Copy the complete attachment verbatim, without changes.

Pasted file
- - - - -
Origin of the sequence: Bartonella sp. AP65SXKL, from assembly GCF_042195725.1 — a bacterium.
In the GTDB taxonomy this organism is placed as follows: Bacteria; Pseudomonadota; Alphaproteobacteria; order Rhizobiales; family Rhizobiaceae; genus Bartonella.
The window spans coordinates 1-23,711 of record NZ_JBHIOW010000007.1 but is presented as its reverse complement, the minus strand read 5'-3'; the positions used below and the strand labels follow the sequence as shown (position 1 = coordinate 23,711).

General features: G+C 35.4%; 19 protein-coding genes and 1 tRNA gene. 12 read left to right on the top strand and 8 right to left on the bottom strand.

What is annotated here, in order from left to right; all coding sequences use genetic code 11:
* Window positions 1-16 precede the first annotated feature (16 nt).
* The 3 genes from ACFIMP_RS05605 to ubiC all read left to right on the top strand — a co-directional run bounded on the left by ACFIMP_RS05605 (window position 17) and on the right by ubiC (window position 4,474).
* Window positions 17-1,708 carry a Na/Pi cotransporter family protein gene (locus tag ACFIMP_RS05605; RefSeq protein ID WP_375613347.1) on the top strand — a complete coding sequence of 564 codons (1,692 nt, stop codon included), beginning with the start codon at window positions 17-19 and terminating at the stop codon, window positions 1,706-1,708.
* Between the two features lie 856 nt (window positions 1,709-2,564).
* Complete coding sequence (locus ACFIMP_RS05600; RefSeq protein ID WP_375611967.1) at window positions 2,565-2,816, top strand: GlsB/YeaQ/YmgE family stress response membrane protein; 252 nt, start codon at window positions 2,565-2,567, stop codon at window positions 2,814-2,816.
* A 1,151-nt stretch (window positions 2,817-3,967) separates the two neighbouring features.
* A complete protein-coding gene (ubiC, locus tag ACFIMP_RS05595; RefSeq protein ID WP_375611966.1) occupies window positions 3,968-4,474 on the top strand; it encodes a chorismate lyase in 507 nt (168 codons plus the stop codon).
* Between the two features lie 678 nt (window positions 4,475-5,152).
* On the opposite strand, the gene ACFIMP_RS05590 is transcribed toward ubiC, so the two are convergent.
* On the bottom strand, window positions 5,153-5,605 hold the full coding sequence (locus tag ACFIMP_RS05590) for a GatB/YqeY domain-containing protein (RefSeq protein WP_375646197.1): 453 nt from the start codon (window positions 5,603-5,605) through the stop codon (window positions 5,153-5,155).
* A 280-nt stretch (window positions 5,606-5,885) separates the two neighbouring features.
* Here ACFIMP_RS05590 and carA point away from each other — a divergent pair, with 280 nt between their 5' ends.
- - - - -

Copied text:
Origin of the sequence: Bartonella sp. AP65SXKL, from assembly GCF_042195725.1 — a bacterium.
In the GTDB taxonomy this organism is placed as follows: Bacteria; Pseudomonadota; Alphaproteobacteria; order Rhizobiales; family Rhizobiaceae; genus Bartonella.
The window spans coordinates 1-23,711 of record NZ_JBHIOW010000007.1 but is presented as its reverse complement, the minus strand read 5'-3'; the positions used below and the strand labels follow the sequence as shown (position 1 = coordinate 23,711).

General features: G+C 35.4%; 19 protein-coding genes and 1 tRNA gene. 12 read left to right on the top strand and 8 right to left on the bottom strand.

What is annotated here, in order from left to right; all coding sequences use genetic code 11:
* Window positions 1-16 precede the first annotated feature (16 nt).
* The 3 genes from ACFIMP_RS05605 to ubiC all read left to right on the top strand — a co-directional run bounded on the left by ACFIMP_RS05605 (window position 17) and on the right by ubiC (window position 4,474).
* Window positions 17-1,708 carry a Na/Pi cotransporter family protein gene (locus tag ACFIMP_RS05605; RefSeq protein ID WP_375613347.1) on the top strand — a complete coding sequence of 564 codons (1,692 nt, stop codon included), beginning with the start codon at window positions 17-19 and terminating at the stop codon, window positions 1,706-1,708.
* Between the two features lie 856 nt (window positions 1,709-2,564).
* Complete coding sequence (locus ACFIMP_RS05600; RefSeq protein ID WP_375611967.1) at window positions 2,565-2,816, top strand: GlsB/YeaQ/YmgE family stress response membrane protein; 252 nt, start codon at window positions 2,565-2,567, stop codon at window positions 2,814-2,816.
* A 1,151-nt stretch (window positions 2,817-3,967) separates the two neighbouring features.
* A complete protein-coding gene (ubiC, locus tag ACFIMP_RS05595; RefSeq protein ID WP_375611966.1) occupies window positions 3,968-4,474 on the top strand; it encodes a chorismate lyase in 507 nt (168 codons plus the stop codon).
* Between the two features lie 678 nt (window positions 4,475-5,152).
* On the opposite strand, the gene ACFIMP_RS05590 is transcribed toward ubiC, so the two are convergent.
* On the bottom strand, window positions 5,153-5,605 hold the full coding sequence (locus tag ACFIMP_RS05590) for a GatB/YqeY domain-containing protein (RefSeq protein WP_375646197.1): 453 nt from the start codon (window positions 5,603-5,605) through the stop codon (window positions 5,153-5,155).
* A 280-nt stretch (window positions 5,606-5,885) separates the two neighbouring features.
* Here ACFIMP_RS05590 and carA point away from each other — a divergent pair, with 280 nt between their 5' ends.